I was looking at the photos from my earlier post today and discovered that there are drones flying in today's 56 degree temperature. I went out to the hives specifically to see the drones in person - not just in a photo that I took. Sure enough, I saw three drones enter each of my hives in a space of less than a minute. Here they are in all their Frida Kahlo glory - with their eyes looking just like her eyebrows:
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I began this blog to chronicle my beekeeping experiences. I have read lots of beekeeping books, but nothing takes the place of either hands-on experience with an experienced beekeeper or good pictures of the process. I want people to have a clearer picture of what to expect in their beekeeping so I post pictures and write about my beekeeping saga here. Along the way, I've passed a number of certification levels and am now a Master Beekeeper Enjoy with me as I learn and grow as a beekeeper.
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Monday, January 31, 2022
My bees continually defy that rule. Yesterday when it was about 44, they were out flying and having a great time.
Saturday, January 08, 2022
There are a lot of days in the south and all across the country, when, even though it's winter, the temperature is warm enough for bees to fly. And when it's warm enough, they will fly.
Our bees in Georgia have year round pollen sources so when it's warm enough to fly, the bees will be out, looking for camellia or whatever might be a winter-blooming plant. Every day that my bees fly, I see them flying into the hives with pollen on their legs.
The other thing they are looking for is water. This year I'm in a new house (old, but new to me!) and have set up bird feeders. I also put a bird bath on my deck railing. I see birds in it on every sunny day. Because I know that bees can't swim, I have floated two corks in the bird bath to give the bees a landing place. I'll add a few more as a few more bottles of wine are opened.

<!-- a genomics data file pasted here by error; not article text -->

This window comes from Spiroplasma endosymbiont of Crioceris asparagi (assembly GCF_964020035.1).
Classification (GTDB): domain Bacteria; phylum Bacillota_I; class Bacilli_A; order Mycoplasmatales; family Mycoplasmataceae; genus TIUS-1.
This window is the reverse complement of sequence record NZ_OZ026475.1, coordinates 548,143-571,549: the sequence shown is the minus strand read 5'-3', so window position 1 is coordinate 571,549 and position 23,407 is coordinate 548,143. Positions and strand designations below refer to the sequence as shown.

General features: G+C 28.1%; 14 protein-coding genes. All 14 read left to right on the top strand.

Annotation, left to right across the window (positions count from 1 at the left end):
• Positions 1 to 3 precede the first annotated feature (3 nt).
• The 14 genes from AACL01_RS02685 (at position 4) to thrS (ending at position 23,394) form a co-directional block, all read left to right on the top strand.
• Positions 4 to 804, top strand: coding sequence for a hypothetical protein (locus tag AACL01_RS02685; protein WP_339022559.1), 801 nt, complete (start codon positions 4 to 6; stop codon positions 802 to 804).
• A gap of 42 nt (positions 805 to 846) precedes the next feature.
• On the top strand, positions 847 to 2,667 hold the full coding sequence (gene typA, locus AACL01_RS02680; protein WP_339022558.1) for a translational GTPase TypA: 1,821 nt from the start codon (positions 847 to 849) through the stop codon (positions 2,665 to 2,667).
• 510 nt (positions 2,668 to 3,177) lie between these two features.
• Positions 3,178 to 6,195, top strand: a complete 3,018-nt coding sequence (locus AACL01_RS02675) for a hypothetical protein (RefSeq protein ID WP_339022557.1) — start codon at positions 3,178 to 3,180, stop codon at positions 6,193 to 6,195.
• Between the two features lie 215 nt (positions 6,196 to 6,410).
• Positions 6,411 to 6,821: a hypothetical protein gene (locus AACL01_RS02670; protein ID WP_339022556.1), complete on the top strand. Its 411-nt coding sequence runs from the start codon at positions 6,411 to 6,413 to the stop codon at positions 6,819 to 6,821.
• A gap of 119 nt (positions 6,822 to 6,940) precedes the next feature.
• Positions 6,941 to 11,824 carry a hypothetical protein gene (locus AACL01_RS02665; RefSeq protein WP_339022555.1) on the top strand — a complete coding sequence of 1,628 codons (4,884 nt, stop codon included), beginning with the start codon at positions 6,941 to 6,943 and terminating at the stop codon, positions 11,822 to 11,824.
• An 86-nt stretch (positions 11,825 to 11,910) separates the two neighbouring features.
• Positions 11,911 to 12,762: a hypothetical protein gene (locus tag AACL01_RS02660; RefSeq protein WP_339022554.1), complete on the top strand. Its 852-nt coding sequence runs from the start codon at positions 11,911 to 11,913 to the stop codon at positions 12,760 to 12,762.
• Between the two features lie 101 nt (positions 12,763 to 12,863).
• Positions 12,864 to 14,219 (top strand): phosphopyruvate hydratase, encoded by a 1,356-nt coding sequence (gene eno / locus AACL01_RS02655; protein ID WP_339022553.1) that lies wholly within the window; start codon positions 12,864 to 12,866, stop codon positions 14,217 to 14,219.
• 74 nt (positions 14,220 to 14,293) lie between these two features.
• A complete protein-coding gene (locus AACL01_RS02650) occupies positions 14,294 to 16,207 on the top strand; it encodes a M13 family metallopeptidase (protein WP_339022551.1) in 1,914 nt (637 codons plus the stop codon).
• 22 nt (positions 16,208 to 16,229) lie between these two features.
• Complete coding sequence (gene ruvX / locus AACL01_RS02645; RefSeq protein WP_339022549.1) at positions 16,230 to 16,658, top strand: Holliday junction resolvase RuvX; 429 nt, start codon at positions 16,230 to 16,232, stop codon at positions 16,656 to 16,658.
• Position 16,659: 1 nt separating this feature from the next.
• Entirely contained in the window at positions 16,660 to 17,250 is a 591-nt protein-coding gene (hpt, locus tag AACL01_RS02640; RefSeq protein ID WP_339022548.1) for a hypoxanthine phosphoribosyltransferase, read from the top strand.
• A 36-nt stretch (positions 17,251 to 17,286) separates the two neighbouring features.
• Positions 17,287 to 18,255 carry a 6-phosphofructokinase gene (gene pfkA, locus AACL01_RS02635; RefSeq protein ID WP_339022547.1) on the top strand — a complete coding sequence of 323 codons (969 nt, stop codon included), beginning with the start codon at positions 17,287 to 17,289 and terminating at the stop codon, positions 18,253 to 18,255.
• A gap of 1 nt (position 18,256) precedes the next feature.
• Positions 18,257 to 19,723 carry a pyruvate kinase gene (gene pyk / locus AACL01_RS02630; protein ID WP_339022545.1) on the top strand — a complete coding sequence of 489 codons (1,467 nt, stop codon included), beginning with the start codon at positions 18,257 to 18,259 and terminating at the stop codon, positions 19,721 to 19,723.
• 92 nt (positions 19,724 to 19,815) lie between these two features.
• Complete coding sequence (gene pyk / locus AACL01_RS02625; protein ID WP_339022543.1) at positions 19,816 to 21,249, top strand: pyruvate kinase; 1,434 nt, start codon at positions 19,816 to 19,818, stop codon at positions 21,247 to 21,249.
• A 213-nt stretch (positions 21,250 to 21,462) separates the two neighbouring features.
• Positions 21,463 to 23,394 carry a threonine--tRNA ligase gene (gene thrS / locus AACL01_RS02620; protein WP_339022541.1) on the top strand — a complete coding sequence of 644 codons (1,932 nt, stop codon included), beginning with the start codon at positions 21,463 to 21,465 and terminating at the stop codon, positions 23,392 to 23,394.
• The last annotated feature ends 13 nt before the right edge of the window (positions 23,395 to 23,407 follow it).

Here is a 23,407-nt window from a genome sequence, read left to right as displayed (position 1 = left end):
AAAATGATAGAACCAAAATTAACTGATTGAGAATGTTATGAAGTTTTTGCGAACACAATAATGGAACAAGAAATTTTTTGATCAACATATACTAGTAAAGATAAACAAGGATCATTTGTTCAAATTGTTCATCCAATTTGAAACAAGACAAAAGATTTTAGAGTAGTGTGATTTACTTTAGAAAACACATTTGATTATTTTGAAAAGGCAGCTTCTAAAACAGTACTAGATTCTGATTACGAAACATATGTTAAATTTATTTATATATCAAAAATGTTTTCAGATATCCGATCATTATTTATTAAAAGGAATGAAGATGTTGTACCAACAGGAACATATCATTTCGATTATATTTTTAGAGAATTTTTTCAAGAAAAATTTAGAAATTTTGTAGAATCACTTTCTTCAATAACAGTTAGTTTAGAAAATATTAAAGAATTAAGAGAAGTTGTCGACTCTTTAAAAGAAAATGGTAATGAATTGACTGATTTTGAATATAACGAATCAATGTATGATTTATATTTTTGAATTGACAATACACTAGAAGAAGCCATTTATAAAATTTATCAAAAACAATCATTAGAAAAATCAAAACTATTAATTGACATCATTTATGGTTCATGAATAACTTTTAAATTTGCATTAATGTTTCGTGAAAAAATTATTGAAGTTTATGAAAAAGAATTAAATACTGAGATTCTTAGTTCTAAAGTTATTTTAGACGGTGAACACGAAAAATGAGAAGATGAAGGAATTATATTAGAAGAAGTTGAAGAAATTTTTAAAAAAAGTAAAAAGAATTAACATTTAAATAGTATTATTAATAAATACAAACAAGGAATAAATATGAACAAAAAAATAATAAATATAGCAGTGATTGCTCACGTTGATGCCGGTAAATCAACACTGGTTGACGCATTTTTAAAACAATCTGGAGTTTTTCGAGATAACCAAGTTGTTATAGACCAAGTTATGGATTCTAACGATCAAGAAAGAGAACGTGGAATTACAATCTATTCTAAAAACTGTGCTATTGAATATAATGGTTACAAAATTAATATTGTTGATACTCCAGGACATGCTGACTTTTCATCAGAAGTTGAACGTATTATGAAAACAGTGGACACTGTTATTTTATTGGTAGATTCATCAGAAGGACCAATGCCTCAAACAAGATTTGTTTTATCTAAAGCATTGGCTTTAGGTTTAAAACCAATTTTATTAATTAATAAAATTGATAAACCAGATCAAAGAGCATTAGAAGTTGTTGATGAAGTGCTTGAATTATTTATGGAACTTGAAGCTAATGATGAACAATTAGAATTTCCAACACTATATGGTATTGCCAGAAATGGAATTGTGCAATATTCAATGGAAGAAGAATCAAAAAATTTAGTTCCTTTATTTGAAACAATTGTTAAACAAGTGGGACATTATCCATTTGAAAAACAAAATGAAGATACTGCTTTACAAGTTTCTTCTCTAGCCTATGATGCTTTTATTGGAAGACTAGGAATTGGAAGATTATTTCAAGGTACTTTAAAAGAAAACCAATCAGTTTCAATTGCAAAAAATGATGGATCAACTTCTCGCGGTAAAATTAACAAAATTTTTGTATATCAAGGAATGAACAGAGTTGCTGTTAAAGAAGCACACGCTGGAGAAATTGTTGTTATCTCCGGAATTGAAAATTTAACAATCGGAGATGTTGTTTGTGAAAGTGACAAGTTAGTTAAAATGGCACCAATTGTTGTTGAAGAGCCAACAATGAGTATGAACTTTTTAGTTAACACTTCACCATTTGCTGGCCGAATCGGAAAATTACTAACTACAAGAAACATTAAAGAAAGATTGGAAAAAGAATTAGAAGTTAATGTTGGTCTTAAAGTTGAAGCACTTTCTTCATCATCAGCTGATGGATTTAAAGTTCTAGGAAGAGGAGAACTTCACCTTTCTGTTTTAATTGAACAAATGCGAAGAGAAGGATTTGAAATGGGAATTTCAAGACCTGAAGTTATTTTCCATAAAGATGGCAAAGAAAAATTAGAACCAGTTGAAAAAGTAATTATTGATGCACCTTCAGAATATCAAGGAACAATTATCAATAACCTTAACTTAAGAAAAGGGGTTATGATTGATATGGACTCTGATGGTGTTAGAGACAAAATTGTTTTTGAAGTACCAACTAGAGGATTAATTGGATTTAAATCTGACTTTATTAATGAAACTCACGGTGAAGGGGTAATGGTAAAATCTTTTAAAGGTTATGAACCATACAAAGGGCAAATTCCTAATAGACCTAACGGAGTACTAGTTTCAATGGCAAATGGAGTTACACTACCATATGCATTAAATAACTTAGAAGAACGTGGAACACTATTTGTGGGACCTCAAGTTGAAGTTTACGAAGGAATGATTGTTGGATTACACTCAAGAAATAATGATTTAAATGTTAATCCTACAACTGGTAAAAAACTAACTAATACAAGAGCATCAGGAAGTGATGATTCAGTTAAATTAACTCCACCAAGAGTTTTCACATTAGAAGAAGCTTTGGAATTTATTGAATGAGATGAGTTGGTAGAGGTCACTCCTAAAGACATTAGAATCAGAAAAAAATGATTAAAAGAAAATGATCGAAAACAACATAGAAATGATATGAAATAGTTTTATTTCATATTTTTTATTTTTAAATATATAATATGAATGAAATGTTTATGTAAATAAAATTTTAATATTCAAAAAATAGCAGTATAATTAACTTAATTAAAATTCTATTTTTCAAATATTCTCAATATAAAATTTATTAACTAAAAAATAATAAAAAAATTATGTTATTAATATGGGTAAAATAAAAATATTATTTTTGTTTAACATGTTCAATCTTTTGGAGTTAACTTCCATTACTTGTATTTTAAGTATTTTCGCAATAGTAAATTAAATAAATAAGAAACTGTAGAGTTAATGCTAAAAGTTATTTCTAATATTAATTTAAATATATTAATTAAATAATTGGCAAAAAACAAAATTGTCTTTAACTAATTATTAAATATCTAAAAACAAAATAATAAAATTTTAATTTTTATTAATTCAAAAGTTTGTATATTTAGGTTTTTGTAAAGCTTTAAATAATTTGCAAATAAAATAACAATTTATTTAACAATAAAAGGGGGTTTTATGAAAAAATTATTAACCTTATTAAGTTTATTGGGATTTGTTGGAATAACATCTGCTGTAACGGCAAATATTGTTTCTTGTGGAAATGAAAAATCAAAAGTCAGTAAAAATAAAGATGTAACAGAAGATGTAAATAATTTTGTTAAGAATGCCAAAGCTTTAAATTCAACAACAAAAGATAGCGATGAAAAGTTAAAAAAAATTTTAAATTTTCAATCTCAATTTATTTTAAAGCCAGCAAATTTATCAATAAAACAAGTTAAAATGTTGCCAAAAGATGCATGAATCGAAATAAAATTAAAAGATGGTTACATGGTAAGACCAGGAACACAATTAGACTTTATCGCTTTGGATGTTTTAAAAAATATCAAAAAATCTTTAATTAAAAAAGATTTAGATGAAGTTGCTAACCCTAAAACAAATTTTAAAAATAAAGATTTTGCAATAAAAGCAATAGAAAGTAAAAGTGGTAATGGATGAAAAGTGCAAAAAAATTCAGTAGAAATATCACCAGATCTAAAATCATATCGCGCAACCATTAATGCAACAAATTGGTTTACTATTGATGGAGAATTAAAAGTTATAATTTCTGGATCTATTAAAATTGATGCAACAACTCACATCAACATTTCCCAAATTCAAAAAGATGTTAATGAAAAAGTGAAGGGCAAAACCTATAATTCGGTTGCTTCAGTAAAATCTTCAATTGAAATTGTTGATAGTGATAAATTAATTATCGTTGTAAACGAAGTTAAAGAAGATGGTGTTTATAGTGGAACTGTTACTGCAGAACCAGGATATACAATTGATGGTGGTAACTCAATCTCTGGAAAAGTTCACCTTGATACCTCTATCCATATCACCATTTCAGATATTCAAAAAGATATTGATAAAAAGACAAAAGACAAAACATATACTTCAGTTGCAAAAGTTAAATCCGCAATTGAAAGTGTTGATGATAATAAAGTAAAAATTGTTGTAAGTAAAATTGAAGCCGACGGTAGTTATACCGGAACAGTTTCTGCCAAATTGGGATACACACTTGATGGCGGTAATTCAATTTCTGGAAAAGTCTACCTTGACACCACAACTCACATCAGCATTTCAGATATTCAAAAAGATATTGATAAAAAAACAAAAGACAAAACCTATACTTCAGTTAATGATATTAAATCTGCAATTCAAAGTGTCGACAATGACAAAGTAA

The other night on January 4, our temperatures dropped to the 20s and in the morning, my bird bath looked like Lake Michigan in the winter:
Monday, January 03, 2022
The advantage of our course being on Zoom is that anyone anywhere can take it! If you are in the Metro area, your fee for the course includes a one year membership to MABA. But if you are from a different area, we will contribute $35 to your bee club of choice if you don't live in the Atlanta area to cover the dues you would have to pay at your own club for a year.
I'm biased because I'm one of the chairs of the course and teach in it, but we have three master beekeepers teaching in our course: Bobby Chaisson, Julia Mahood and me. Also each of us has been GBA Beekeeper of the year - actually Julia in 2018, Bobby in 2019, and me in 2020! Jennifer Berry from the UGA bee lab teaches in our course and we have videos from Cindy Bee, whom many of you know, and from Dr. Keith Delaplane of the UGA bee lab. Kathy Bourn is editor of the GBA Newsletter and Jimmy Gatt is an expert on trees for bees. When we offer the course in person, we typically have over 100 people every year.
Here's the program for the course: